Political Law

Insular Lumber Company vs Court of Tax Appeals

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G.R. No. L-31057 – 104 SCRA 710 – Political Law – Constitutional Law – The Legislative Department – Legislative Powers; Lawmaking Power – One Subject Embraced in the Title of a Bill – Provision Germane to the Purpose of the Law

Insular Lumber Company (ILC) is an American company engaged as a licensed forest concessionaire. The ILC purchased manufactured oil and motor fuel which it used in the operation of its forest concession. In 1956, Republic Act No. 1435 was passed. Section 5 thereof provides that there should be a partial tax refund to those using oil in the operation of forest and mining concessions.

In 1964, ILC filed with the Commissioner of Internal Revenue (CIR) to have a tax refund of P19,921.37 pursuant to the said RA. The Court of Industrial Relations (CIR) ruled that ILC is not covered by such provision because Sec. 5, RA 1435 is only effective 5 years from its enactment. Hence, in 1961 the provision ceased to be effective. ILC appealed the issue to the CTA and the CTA ruled the operation of a sawmill is distinct from the operation of a forest concession, hence, the refund provision of Sec 5, RA 1435 allowing partial refund to forest and mining concessionaires cannot be extended to the operators of a sawmill. And out of the P19,921.37 claimed, only the amount of P14,598.08 was paid on oil utilized in logging operations. The CTA did not allow the refund of the full amount of P14,598.08 because the ILC’s right to claim the refund of a portion thereof, particularly those paid during the period from January 1, 1963 to April 29, 1963 had already prescribed. Hence, ILC was credited the refund of P10,560.20 only. Both parties appealed from the decision of the CTA.

The CIR averred that CTA should not have ruled this way: The title of RA 1435 is “An Act to Provide Means for Increasing The Highway Special Fund.” The CIR contends that the subject of RA 1435 was to increase Highway Special Fund. However, Section 5 of the Act deals with another subject which is the partial exemption of miners and loggers. And this partial exemption on which the Company based its claim for refund is clearly not expressed in the title of the aforesaid Act. More importantly, Section 5 provides for a decrease rather than an increase of the Highway Special Fund.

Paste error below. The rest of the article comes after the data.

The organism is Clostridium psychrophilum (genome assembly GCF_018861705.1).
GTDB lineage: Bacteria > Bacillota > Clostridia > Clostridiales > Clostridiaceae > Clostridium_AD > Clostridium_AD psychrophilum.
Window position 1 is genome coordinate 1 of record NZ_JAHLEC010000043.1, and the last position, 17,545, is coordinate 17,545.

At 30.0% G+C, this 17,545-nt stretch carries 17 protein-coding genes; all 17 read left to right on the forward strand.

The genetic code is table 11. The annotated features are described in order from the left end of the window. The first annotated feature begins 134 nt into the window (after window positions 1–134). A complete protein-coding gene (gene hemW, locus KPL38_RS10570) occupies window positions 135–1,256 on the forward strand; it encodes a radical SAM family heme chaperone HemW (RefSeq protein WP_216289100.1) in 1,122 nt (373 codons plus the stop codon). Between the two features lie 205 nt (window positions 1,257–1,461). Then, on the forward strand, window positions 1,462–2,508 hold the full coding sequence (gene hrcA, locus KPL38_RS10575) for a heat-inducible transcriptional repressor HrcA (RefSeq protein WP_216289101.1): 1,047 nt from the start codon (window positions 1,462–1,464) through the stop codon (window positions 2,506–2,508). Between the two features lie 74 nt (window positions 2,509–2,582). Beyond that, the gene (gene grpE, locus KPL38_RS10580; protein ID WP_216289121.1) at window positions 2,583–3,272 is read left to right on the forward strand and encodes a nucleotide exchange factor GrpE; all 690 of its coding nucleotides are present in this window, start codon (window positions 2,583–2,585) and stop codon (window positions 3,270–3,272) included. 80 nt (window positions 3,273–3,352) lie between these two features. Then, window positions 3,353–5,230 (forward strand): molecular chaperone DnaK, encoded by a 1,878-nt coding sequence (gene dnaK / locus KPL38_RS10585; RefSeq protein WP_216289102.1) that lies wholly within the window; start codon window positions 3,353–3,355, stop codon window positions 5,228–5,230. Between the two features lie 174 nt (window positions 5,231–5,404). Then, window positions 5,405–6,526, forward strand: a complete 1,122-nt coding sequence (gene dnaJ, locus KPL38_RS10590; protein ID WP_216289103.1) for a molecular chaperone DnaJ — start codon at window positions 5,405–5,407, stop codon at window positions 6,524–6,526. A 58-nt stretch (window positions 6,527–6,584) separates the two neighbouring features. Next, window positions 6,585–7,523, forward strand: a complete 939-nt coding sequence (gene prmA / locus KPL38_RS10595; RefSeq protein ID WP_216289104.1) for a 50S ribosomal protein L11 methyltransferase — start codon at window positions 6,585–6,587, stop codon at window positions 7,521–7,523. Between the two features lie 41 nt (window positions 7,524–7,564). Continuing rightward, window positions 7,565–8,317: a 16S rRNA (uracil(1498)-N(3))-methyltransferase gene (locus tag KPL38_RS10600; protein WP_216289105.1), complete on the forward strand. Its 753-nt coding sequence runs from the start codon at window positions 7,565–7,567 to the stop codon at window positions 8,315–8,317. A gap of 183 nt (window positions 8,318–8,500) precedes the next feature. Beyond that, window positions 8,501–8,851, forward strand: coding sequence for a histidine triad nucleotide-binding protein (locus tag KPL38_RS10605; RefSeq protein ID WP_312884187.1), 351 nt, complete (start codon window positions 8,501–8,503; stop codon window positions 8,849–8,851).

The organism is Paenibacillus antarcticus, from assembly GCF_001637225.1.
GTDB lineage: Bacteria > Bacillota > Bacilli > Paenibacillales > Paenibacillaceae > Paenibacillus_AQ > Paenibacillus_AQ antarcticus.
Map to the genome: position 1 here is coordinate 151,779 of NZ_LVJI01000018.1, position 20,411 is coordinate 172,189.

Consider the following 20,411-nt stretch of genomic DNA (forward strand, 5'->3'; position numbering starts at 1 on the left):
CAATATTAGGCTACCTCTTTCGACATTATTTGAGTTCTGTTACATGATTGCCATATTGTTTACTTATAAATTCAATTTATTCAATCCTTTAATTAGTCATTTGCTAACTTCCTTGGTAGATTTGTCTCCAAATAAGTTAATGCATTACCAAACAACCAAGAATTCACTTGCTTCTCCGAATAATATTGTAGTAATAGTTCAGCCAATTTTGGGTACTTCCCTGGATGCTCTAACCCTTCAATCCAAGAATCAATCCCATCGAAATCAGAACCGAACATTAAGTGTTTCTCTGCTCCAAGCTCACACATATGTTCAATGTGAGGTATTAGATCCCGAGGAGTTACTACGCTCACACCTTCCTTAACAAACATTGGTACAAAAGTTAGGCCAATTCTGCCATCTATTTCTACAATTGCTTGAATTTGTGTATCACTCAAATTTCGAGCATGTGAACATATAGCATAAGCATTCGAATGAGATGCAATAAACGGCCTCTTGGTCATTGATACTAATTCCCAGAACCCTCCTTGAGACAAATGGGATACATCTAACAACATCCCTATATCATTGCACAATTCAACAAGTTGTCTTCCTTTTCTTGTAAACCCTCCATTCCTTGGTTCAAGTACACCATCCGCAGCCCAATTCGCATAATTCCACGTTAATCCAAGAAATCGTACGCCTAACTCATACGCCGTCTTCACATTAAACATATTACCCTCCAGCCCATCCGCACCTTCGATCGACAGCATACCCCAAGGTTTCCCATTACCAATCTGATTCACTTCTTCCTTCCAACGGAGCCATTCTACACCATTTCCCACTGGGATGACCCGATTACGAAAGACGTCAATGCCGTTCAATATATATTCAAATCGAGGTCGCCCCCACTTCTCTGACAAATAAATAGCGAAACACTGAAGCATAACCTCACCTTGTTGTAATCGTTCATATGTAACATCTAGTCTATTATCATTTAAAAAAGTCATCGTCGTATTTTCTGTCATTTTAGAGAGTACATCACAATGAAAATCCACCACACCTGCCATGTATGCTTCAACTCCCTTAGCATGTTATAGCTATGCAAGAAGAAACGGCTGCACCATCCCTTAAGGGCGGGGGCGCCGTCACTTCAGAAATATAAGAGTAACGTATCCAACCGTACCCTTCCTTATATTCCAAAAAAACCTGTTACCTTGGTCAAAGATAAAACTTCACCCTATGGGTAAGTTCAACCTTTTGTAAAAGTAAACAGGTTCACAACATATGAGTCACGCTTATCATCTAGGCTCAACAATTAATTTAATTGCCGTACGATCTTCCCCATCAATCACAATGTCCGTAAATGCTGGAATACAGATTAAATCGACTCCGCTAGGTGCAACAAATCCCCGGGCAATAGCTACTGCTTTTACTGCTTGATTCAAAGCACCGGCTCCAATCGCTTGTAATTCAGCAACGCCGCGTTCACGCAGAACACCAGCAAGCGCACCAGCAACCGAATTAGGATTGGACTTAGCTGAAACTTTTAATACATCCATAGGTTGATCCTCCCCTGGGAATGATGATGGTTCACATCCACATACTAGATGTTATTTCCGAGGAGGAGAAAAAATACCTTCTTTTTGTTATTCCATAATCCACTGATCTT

ISSUE: Whether or not to grant the partial tax refund to ILC.

HELD: Yes, but only in the amount as found by the CTA. The Supreme Court ruled that there is no merit in the contention of the CIR. RA 1435 deals with only one subject and proclaims just one policy, namely, the necessity for increasing the Highway Special Fund through the imposition of an increased specific tax on manufactured oils. The proviso in Sec 5 of the law is in effect a partial exemption from the imposed increased tax. Said proviso, which has reference to specific tax on oil and fuel, is not a deviation from the general subject of the law. The primary purpose of the aforequoted constitutional provision is to prohibit duplicity in legislation the title of which might completely fail to apprise the legislators or the public of the nature, scope and consequences of the law or its operation. But that is not so for in the passage of RA 1435 since, as the records of its proceedings bear out, a full debate on precisely the issue of whether its title reflects its complete subject was held by Congress which passed it.

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